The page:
“I’d made that complaint because the GAL wasn’t listening to the kids and was making things worse for families,” says Stephanie. “And instead, DHS was worried about slander.”
El Paso County DHS spokeswoman Kristina Iodice says her department isn’t aware of any broad problems with its caseworkers being respected in court. “We have a very open, very honest and very strong working relationship with the courts and with all the parties involved with our child-welfare cases. That being said, we’re not afraid to push back if our caseworkers disagree with what’s being presented.”
But Stephanie says she couldn’t last as a caseworker while feeling so undervalued for the work she was doing. She worked for El Paso County until one weekend when she had such severe panic attacks regarding her cases that she couldn’t get up off the floor. Her husband begged her to go to the hospital and eventually took her to urgent care. Stephanie was unable to eat and by Sunday had lost several pounds.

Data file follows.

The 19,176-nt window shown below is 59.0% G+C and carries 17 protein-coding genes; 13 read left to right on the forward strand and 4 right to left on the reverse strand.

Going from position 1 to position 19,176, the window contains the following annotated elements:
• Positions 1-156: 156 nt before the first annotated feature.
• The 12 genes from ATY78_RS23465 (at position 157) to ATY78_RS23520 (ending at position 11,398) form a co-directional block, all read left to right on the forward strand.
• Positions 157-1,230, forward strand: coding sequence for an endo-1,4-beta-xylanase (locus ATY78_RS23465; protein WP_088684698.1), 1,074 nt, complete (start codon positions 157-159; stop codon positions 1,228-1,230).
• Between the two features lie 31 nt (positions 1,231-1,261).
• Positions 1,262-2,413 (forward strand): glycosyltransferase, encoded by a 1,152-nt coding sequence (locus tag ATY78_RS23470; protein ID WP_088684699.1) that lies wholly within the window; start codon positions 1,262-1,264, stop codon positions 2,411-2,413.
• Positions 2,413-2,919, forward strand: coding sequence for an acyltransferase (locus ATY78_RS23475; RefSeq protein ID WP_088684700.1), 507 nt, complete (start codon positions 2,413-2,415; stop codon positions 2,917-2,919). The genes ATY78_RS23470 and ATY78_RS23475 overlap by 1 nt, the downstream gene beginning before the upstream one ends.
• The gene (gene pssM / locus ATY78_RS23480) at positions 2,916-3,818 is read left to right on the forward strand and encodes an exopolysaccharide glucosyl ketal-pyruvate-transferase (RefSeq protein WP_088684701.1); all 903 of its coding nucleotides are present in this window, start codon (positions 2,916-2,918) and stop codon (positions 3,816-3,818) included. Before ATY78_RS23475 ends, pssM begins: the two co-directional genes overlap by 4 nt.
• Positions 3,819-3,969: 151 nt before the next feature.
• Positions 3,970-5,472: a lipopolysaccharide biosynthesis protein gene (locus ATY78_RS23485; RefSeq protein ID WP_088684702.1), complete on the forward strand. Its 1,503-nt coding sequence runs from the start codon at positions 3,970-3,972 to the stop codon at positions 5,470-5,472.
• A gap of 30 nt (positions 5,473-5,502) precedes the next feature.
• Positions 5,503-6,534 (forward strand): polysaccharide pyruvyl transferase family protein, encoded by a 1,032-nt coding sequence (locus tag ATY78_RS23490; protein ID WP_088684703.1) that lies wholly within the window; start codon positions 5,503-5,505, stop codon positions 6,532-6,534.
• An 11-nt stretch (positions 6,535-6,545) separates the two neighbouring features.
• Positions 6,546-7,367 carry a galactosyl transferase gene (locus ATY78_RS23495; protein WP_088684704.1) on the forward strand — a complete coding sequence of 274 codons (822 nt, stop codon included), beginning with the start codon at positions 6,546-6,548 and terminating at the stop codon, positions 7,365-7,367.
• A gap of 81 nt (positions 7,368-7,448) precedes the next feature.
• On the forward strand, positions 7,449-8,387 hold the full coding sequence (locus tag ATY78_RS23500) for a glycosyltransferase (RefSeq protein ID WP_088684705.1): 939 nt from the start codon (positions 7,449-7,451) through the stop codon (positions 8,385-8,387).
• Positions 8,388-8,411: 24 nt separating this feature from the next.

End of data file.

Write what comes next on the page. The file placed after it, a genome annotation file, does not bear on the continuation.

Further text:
“The Monday after that weekend, I handed in my resignation,” she says.
With so many pressures at work, caseworkers need supportive and competent supervisors. The Child Welfare League of America, an advocacy group, recommends a ratio of five caseworkers to each supervisor. Statewide, the average is 5.6 caseworkers to each supervisor, according to a 2014 audit funded by the Colorado Department of Human Services. Officials in larger counties such as Denver say they’re working to reach the CWLA’s target.
Of course, the quality of supervisors varies, as Jessica Reilly explained to the Alliance while recounting a personal experience. Jessica worked as a caseworker from 2002 to 2004 in San Diego, and again from 2011 to 2013 in Denver. While in Denver, she says, she experienced both a good and a bad supervisor on the very same case.